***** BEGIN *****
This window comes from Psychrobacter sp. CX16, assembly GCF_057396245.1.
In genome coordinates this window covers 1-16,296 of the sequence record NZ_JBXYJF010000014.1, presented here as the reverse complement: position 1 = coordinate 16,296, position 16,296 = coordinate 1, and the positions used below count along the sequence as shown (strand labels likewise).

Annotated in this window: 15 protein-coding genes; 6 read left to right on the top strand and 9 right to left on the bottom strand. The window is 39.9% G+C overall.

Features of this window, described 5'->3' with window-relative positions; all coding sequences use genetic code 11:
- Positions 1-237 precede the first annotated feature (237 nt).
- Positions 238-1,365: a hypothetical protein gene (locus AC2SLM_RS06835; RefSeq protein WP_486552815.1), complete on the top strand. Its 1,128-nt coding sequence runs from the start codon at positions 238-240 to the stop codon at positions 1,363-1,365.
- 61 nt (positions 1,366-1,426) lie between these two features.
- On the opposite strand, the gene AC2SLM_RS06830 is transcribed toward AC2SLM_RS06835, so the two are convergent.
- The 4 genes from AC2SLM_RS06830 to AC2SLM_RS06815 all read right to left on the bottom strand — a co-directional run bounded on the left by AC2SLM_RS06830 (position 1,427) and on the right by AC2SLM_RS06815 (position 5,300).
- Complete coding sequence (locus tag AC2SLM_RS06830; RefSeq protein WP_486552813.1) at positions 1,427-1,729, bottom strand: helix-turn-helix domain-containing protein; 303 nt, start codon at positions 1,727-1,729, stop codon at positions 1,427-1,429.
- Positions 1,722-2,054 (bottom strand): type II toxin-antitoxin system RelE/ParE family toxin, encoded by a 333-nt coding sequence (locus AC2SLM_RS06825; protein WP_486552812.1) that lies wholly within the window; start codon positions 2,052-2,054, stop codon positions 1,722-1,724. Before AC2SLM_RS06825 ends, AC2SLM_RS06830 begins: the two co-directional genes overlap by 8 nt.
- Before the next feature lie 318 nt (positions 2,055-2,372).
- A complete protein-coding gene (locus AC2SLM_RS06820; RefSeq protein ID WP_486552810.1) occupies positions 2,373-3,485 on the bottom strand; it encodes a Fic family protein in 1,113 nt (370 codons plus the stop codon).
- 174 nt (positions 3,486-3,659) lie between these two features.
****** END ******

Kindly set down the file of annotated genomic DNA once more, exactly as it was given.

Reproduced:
This window comes from Psychrobacter sp. CX16, assembly GCF_057396245.1.
In genome coordinates this window covers 1-16,296 of the sequence record NZ_JBXYJF010000014.1, presented here as the reverse complement: position 1 = coordinate 16,296, position 16,296 = coordinate 1, and the positions used below count along the sequence as shown (strand labels likewise).

Annotated in this window: 15 protein-coding genes; 6 read left to right on the top strand and 9 right to left on the bottom strand. The window is 39.9% G+C overall.

Features of this window, described 5'->3' with window-relative positions; all coding sequences use genetic code 11:
- Positions 1-237 precede the first annotated feature (237 nt).
- Positions 238-1,365: a hypothetical protein gene (locus AC2SLM_RS06835; RefSeq protein WP_486552815.1), complete on the top strand. Its 1,128-nt coding sequence runs from the start codon at positions 238-240 to the stop codon at positions 1,363-1,365.
- 61 nt (positions 1,366-1,426) lie between these two features.
- On the opposite strand, the gene AC2SLM_RS06830 is transcribed toward AC2SLM_RS06835, so the two are convergent.
- The 4 genes from AC2SLM_RS06830 to AC2SLM_RS06815 all read right to left on the bottom strand — a co-directional run bounded on the left by AC2SLM_RS06830 (position 1,427) and on the right by AC2SLM_RS06815 (position 5,300).
- Complete coding sequence (locus tag AC2SLM_RS06830; RefSeq protein WP_486552813.1) at positions 1,427-1,729, bottom strand: helix-turn-helix domain-containing protein; 303 nt, start codon at positions 1,727-1,729, stop codon at positions 1,427-1,429.
- Positions 1,722-2,054 (bottom strand): type II toxin-antitoxin system RelE/ParE family toxin, encoded by a 333-nt coding sequence (locus AC2SLM_RS06825; protein WP_486552812.1) that lies wholly within the window; start codon positions 2,052-2,054, stop codon positions 1,722-1,724. Before AC2SLM_RS06825 ends, AC2SLM_RS06830 begins: the two co-directional genes overlap by 8 nt.
- Before the next feature lie 318 nt (positions 2,055-2,372).
- A complete protein-coding gene (locus AC2SLM_RS06820; RefSeq protein ID WP_486552810.1) occupies positions 2,373-3,485 on the bottom strand; it encodes a Fic family protein in 1,113 nt (370 codons plus the stop codon).
- 174 nt (positions 3,486-3,659) lie between these two features.